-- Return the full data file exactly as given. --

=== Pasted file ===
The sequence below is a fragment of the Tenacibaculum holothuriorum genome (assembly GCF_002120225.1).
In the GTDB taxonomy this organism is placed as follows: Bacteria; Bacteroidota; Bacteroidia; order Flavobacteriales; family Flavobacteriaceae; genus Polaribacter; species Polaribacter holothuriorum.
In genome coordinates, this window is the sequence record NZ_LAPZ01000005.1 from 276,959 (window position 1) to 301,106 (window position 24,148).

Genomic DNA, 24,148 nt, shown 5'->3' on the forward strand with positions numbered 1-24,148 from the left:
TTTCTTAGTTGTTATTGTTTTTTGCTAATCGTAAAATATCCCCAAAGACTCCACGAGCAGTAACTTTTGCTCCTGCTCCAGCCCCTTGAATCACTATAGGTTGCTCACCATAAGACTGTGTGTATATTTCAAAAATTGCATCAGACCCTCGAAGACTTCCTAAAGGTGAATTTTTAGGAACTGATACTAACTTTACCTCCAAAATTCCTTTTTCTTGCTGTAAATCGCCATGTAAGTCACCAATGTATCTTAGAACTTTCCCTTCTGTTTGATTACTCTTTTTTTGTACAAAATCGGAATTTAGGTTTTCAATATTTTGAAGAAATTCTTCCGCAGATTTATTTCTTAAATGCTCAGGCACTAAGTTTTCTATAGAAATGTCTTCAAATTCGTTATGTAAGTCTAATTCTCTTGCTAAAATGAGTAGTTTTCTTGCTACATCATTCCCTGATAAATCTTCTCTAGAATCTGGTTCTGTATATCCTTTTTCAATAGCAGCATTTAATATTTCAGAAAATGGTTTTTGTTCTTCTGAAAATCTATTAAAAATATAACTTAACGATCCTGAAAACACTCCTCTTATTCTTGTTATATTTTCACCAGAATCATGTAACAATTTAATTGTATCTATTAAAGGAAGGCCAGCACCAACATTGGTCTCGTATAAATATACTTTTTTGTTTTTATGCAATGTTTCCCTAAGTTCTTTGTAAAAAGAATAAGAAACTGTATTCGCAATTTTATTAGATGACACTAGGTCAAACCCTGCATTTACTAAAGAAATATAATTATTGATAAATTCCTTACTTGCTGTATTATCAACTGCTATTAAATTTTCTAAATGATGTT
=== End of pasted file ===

The sequence below is a fragment of the Tenacibaculum holothuriorum genome (assembly GCF_002120225.1).
In the GTDB taxonomy this organism is placed as follows: Bacteria; Bacteroidota; Bacteroidia; order Flavobacteriales; family Flavobacteriaceae; genus Polaribacter; species Polaribacter holothuriorum.
In genome coordinates, this window is the sequence record NZ_LAPZ01000005.1 from 276,959 (window position 1) to 301,106 (window position 24,148).

Genomic DNA, 24,148 nt, shown 5'->3' on the forward strand with positions numbered 1-24,148 from the left:
TTTCTTAGTTGTTATTGTTTTTTGCTAATCGTAAAATATCCCCAAAGACTCCACGAGCAGTAACTTTTGCTCCTGCTCCAGCCCCTTGAATCACTATAGGTTGCTCACCATAAGACTGTGTGTATATTTCAAAAATTGCATCAGACCCTCGAAGACTTCCTAAAGGTGAATTTTTAGGAACTGATACTAACTTTACCTCCAAAATTCCTTTTTCTTGCTGTAAATCGCCATGTAAGTCACCAATGTATCTTAGAACTTTCCCTTCTGTTTGATTACTCTTTTTTTGTACAAAATCGGAATTTAGGTTTTCAATATTTTGAAGAAATTCTTCCGCAGATTTATTTCTTAAATGCTCAGGCACTAAGTTTTCTATAGAAATGTCTTCAAATTCGTTATGTAAGTCTAATTCTCTTGCTAAAATGAGTAGTTTTCTTGCTACATCATTCCCTGATAAATCTTCTCTAGAATCTGGTTCTGTATATCCTTTTTCAATAGCAGCATTTAATATTTCAGAAAATGGTTTTTGTTCTTCTGAAAATCTATTAAAAATATAACTTAACGATCCTGAAAACACTCCTCTTATTCTTGTTATATTTTCACCAGAATCATGTAACAATTTAATTGTATCTATTAAAGGAAGGCCAGCACCAACATTGGTCTCGTATAAATATACTTTTTTGTTTTTATGCAATGTTTCCCTAAGTTCTTTGTAAAAAGAATAAGAAACTGTATTCGCAATTTTATTAGATGACACTAGGTCAAACCCTGCATTTACTAAAGAAATATAATTATTGATAAATTCCTTACTTGCTGTATTATCAACTGCTATTAAATTTTCTAAATGATGTT